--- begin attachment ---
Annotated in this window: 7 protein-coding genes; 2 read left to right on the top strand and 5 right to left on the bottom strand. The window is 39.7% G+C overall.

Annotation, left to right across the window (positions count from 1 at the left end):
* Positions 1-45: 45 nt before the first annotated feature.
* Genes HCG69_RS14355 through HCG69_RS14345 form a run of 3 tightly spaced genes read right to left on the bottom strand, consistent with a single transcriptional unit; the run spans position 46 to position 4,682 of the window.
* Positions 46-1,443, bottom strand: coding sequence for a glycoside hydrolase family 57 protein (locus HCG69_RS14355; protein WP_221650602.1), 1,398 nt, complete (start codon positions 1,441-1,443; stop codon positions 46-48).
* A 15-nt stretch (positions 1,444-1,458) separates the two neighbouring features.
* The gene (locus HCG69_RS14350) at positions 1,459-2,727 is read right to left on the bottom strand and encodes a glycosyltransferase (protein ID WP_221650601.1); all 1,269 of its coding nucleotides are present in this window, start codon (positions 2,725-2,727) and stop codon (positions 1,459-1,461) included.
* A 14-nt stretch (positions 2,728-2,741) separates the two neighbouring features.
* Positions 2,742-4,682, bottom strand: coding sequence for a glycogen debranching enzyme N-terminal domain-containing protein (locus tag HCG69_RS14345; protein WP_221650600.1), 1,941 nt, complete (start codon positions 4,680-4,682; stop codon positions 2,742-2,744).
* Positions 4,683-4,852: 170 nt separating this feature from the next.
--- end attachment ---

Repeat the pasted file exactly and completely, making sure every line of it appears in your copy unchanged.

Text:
Annotated in this window: 7 protein-coding genes; 2 read left to right on the top strand and 5 right to left on the bottom strand. The window is 39.7% G+C overall.

Annotation, left to right across the window (positions count from 1 at the left end):
* Positions 1-45: 45 nt before the first annotated feature.
* Genes HCG69_RS14355 through HCG69_RS14345 form a run of 3 tightly spaced genes read right to left on the bottom strand, consistent with a single transcriptional unit; the run spans position 46 to position 4,682 of the window.
* Positions 46-1,443, bottom strand: coding sequence for a glycoside hydrolase family 57 protein (locus HCG69_RS14355; protein WP_221650602.1), 1,398 nt, complete (start codon positions 1,441-1,443; stop codon positions 46-48).
* A 15-nt stretch (positions 1,444-1,458) separates the two neighbouring features.
* The gene (locus HCG69_RS14350) at positions 1,459-2,727 is read right to left on the bottom strand and encodes a glycosyltransferase (protein ID WP_221650601.1); all 1,269 of its coding nucleotides are present in this window, start codon (positions 2,725-2,727) and stop codon (positions 1,459-1,461) included.
* A 14-nt stretch (positions 2,728-2,741) separates the two neighbouring features.
* Positions 2,742-4,682, bottom strand: coding sequence for a glycogen debranching enzyme N-terminal domain-containing protein (locus tag HCG69_RS14345; protein WP_221650600.1), 1,941 nt, complete (start codon positions 4,680-4,682; stop codon positions 2,742-2,744).
* Positions 4,683-4,852: 170 nt separating this feature from the next.